A new study has revealed that fungi, often seen as pests, play a crucial role policing biodiversity in rain forests.
The Oxford University-led research found that fungi regulate diversity in rain forests by making dominant species victims of their own success. Fungi spread quickly between closely-packed plants of the same species, preventing them from dominating and enabling a wider range of species to flourish.
“In the plant world, close relatives make bad neighbors,” said Owen Lewis of Oxford University’s Department of Zoology, who led the study. ‘Seedlings growing near plants of the same species are more likely to die, and we now know why. It has long been suspected that something in the soil is responsible, and we’ve now shown that fungi play a crucial role. It’s astonishing to see microscopic fungi having such a profound effect on entire rain forests.
‘Fungi prevent any single species from dominating rain forests as they spread more easily between plants and seedlings of the same species. If lots of plants from one species grow in the same place, fungi quickly cut their population down to size, leveling the playing field to give rarer species a fighting chance. Plots sprayed with fungicide soon become dominated by a few species at the expense of many others, leading to a marked drop in diversity.’
The study, published in Nature, looked at seedling plots across 36 sampling stations in the Chiquibul Forest Reserve, Belize. It was carried out by scientists at Oxford University and Sheffield University and funded by the Natural Environment Research Council.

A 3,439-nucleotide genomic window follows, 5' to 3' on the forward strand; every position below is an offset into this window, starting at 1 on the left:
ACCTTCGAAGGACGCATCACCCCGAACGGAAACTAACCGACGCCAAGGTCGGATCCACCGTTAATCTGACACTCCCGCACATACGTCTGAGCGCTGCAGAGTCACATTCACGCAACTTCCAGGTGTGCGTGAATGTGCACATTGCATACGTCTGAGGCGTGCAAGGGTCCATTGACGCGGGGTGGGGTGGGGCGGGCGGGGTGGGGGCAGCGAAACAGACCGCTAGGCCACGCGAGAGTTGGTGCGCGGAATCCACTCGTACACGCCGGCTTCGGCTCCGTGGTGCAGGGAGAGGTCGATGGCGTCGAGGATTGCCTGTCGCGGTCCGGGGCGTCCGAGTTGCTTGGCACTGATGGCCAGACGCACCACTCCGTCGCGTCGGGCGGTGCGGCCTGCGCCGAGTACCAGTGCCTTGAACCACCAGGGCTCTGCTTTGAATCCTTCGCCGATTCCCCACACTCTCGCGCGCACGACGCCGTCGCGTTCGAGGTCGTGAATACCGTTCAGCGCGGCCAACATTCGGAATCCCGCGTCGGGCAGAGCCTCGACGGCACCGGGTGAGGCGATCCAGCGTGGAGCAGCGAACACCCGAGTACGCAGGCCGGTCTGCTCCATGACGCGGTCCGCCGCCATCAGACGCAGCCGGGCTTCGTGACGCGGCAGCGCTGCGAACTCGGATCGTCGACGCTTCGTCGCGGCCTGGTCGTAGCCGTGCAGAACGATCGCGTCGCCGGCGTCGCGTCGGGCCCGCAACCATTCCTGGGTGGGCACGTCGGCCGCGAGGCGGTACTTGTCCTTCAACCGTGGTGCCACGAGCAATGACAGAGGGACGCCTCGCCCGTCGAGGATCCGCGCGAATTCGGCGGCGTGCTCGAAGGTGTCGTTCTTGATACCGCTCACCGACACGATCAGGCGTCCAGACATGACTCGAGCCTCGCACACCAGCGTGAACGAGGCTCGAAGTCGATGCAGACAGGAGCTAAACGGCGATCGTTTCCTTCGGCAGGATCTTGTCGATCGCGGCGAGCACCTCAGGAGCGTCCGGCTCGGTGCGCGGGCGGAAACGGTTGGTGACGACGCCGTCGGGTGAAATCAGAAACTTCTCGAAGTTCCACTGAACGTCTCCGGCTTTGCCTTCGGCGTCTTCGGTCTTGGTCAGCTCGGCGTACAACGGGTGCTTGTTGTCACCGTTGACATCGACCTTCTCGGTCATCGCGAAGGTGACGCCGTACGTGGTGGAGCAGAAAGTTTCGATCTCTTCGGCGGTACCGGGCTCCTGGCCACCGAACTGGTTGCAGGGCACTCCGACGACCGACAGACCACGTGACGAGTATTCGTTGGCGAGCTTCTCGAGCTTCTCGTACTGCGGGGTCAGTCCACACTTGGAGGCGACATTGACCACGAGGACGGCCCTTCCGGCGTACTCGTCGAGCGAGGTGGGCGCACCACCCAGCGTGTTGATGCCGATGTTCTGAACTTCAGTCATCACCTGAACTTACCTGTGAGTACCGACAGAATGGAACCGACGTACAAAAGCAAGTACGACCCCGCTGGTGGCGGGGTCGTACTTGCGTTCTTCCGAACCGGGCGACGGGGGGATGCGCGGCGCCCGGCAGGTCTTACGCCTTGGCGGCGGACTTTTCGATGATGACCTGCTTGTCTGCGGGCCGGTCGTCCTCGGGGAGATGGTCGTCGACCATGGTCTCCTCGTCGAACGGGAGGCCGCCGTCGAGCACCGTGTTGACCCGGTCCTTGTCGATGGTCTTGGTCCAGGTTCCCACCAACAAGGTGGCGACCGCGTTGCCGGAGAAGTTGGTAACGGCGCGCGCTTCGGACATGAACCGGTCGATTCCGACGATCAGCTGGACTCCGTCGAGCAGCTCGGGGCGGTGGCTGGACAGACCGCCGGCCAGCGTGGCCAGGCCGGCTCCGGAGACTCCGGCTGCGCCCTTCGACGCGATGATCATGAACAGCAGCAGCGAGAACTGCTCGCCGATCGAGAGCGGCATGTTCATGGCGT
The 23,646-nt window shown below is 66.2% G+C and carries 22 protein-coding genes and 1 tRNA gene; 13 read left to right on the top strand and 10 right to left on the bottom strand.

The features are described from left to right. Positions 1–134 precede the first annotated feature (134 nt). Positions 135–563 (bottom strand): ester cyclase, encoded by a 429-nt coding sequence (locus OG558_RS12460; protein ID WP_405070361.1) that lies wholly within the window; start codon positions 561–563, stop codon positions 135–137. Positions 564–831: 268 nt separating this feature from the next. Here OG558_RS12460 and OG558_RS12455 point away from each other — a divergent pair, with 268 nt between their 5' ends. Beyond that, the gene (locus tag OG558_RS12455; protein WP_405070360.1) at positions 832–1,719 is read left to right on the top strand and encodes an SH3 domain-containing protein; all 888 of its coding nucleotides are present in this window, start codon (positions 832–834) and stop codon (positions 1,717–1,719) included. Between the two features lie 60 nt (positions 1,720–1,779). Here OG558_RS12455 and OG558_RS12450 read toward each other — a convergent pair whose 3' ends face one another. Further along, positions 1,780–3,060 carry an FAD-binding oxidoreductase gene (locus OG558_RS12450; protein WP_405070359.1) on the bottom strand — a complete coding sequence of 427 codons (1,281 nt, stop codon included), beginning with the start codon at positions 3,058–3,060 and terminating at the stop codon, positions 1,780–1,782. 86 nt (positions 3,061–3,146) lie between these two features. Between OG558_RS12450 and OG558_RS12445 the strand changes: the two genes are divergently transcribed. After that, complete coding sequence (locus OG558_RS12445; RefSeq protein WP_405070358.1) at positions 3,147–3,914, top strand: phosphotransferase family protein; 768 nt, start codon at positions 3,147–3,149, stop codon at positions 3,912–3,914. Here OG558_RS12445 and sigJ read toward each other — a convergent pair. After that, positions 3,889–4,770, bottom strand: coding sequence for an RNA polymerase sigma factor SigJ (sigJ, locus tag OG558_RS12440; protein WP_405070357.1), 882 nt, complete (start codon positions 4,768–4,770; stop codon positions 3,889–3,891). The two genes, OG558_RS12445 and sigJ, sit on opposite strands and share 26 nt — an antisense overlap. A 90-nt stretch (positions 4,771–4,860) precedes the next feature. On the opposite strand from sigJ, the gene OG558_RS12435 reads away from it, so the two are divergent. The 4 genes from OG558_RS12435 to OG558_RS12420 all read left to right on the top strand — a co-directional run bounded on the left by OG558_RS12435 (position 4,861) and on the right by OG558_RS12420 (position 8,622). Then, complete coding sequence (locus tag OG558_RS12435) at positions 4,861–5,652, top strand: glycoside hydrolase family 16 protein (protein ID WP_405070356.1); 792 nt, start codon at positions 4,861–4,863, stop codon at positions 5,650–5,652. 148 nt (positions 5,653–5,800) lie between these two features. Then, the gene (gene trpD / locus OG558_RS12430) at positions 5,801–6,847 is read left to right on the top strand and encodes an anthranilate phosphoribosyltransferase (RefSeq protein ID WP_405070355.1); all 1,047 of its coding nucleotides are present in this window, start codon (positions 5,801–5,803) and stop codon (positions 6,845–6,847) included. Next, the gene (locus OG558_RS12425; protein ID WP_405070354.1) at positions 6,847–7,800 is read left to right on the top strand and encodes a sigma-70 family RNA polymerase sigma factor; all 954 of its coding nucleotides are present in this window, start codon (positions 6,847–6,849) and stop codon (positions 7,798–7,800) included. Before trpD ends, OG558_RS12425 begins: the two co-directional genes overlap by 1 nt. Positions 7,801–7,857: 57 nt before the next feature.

Researchers sprayed plots with water, insecticide or fungicide every week for 17 months. They found that the fungicide dealt a significant blow to diversity, reducing the effective number of species by 16 percent. While the insecticide did change the composition of surviving species, it did not have an overall impact on diversity.
“We expected that removal of both fungi and insects would have an effect on the tree species,” said Rob Freckleton of Sheffield University, who co-led the study. ‘However what was unexpected was that removal of the fungi affected diversity, but eliminating insects didn’t. Ours is the first study to unpick the effects of the different natural enemies.’
Scientists had suspected that fungus-like microorganisms called oomycetes might also play a part in policing rainforest diversity, but this now seems unlikely.
The findings show that fungi play a vital role in maintaining the biodiversity of rain forests, preventing a few highly competitive species from dominating. It helps to explain why tropical rain forests are so much more diverse than forests in temperate countries.
“We suspect that the effect of fungi will be strongest in wetter, hotter areas because this is where they thrive,” said lead author Robert Bagchi, of Eidgenössische Technische Hochschule Zürich. “This has important implications for how rain forests will respond to climate change, which is often predicted to reduce overall rainfall making it harder for fungi to spread. Without fungi to keep species in check, we could see a significant knock-on effect and lose a lot of the diversity that makes rain forests so special.”